# Calculate f'(x) given d/dx(f(3x^4))=6x^4?

• firegoalie33
In summary, to find f'(x) we can use the power rule for derivatives. We divide both sides by 3 and substitute x for 3x^4 to get f'(x) = 2x^3. f'(x) represents the derivative of the function f(x) with respect to x, while d/dx(f(x)) represents the derivative of the entire function f(x). The quotient rule can be used to find f'(x), but in this case, the power rule is more efficient. The chain rule can also be used by multiplying the derivative of the outer function by the derivative of the inner function. The product rule is not applicable in this scenario, as we are dealing with only one function, f
firegoalie33
I am told that d/dx(f(3x^4))=6x^4. I need to calculate f ' (x). i have tried like 3 different methods and have no idea how to do this.

Can you find f'(3x4)?

By the chain rule,
$$\frac{df(3x^4)}{dx}= f'(3x^4)(12x^3)$$

So you must have $f'(3x^4)(12x^3)= 6x^4$.

That let's you find $f'(3x^4)$ per Office Shredder's question. Now, if you let $u= 3x^4$, you can find f'(u).

## 1. How do I find f'(x) given d/dx(f(3x^4))=6x^4?

To find f'(x), we can use the power rule for derivatives. We know that d/dx(x^n) = nx^(n-1), so in this case, we have d/dx(f(3x^4)) = 6x^4. This means that f'(3x^4) = 6x^4. To find f'(x), we simply need to divide both sides by 3 and substitute x for 3x^4, giving us f'(x) = 2x^3.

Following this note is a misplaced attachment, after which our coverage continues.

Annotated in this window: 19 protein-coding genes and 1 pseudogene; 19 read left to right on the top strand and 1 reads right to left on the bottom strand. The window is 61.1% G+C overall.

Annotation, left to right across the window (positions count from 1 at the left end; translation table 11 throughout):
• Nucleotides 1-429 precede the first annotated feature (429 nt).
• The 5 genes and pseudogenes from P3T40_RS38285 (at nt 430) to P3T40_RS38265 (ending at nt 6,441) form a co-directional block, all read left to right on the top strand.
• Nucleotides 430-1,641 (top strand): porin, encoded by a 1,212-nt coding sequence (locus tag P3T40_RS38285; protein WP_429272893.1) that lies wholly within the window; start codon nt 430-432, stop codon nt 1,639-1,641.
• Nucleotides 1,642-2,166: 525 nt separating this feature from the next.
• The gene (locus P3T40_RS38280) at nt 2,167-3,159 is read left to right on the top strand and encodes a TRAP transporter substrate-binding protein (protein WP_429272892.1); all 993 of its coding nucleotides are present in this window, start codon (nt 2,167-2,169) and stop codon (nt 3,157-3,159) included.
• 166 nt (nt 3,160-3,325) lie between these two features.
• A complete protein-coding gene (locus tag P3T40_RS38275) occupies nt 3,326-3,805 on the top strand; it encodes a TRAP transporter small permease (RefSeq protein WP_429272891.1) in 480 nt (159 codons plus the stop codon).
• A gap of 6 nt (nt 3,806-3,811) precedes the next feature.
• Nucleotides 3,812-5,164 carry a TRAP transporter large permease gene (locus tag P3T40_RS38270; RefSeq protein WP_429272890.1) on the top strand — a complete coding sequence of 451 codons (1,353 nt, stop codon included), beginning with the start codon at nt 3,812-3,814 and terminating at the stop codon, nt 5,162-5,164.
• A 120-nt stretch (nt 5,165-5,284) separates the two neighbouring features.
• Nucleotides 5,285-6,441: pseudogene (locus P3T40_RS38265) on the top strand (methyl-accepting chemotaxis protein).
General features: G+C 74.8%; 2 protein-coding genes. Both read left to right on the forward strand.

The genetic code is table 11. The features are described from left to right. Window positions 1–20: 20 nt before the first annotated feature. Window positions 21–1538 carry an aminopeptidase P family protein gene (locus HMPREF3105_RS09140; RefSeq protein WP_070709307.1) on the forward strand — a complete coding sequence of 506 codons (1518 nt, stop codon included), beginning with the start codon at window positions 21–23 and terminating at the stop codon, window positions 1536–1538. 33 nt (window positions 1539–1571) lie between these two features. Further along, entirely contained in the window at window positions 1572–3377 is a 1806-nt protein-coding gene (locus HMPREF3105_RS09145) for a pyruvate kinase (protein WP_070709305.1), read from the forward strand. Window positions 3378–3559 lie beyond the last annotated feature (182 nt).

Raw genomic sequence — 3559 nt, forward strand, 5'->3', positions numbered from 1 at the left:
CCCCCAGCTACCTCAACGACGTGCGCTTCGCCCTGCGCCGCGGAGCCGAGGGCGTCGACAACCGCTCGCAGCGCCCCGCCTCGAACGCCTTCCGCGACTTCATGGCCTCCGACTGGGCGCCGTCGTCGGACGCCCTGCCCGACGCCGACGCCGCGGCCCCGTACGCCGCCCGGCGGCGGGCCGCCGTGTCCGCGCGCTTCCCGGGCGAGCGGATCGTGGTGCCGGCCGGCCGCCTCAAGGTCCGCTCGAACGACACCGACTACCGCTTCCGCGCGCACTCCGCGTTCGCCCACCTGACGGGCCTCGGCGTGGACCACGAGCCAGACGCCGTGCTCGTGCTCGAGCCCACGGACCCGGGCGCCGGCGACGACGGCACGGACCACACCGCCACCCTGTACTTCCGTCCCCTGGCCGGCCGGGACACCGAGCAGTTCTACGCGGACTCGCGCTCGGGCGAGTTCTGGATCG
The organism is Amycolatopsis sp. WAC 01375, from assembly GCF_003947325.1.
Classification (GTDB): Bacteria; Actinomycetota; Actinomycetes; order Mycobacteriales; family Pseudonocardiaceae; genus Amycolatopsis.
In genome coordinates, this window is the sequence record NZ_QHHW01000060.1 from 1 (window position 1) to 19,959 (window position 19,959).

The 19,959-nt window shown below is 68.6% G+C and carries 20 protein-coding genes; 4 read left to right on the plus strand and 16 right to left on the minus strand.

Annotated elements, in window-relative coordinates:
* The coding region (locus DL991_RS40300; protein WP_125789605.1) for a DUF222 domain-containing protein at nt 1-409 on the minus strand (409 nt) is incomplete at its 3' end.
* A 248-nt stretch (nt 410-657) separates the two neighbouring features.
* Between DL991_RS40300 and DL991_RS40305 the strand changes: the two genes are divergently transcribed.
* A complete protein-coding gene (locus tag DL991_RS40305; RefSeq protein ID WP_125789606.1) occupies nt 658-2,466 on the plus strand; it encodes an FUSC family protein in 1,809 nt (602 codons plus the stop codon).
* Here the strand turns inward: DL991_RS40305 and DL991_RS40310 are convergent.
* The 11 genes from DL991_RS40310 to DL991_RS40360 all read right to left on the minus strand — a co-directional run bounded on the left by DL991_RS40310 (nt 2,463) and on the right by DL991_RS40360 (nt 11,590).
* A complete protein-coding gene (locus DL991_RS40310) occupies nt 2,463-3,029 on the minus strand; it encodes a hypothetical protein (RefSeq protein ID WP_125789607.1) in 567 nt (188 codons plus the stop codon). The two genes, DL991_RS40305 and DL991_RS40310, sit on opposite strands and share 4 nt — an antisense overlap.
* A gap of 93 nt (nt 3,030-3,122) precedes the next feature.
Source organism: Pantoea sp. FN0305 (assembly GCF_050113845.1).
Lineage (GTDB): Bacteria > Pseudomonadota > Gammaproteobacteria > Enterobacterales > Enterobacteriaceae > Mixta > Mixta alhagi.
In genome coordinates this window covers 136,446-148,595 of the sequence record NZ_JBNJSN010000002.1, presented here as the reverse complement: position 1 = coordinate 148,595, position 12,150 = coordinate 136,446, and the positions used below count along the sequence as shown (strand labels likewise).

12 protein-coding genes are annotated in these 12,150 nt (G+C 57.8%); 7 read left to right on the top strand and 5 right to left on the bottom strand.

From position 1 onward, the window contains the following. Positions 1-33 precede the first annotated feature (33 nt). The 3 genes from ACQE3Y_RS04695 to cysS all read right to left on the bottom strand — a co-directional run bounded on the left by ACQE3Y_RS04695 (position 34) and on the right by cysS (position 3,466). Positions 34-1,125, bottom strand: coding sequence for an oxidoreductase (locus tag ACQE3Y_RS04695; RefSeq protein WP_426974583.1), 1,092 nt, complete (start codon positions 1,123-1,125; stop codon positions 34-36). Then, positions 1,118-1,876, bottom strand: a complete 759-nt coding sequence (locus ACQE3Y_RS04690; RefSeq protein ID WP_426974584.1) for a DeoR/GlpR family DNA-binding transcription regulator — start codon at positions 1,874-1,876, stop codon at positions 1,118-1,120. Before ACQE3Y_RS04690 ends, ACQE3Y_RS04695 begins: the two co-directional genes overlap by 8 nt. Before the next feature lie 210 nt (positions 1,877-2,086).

## 2. What is the difference between f'(x) and d/dx(f(x))?

f'(x) represents the derivative of the function f(x) with respect to x. This means that it tells us the rate of change of f(x) at a specific point, or the slope of the tangent line at that point. On the other hand, d/dx(f(x)) represents the derivative of the entire function f(x), not just at a specific point. It tells us the general rate of change of the function at any point along its curve.

## 3. Can I use the quotient rule to find f'(x) instead of the power rule?

Yes, you can use the quotient rule to find f'(x) as well. However, in this specific case, the power rule is easier and more efficient to use. The quotient rule is typically used when the function is in the form of f(x)/g(x), where f(x) and g(x) are both functions of x.

## 4. How does the chain rule apply in this scenario?

The chain rule states that when finding the derivative of a composite function, we must multiply the derivative of the outer function by the derivative of the inner function. In this case, our composite function is f(3x^4), where the outer function is f(x) and the inner function is 3x^4. Therefore, the chain rule would be used to find f'(x) by multiplying the derivative of f(x) by the derivative of 3x^4, which is 12x^3.

## 5. Can I use the product rule to find f'(x) in this case?

No, the product rule is not applicable in this scenario because we are not dealing with a product of two functions. The product rule is used when finding the derivative of a function that is in the form of f(x)g(x), where f(x) and g(x) are both functions of x. In this case, we only have one function, f(x), and d/dx(f(3x^4)) is simply a notation for the derivative of that function with respect to x.

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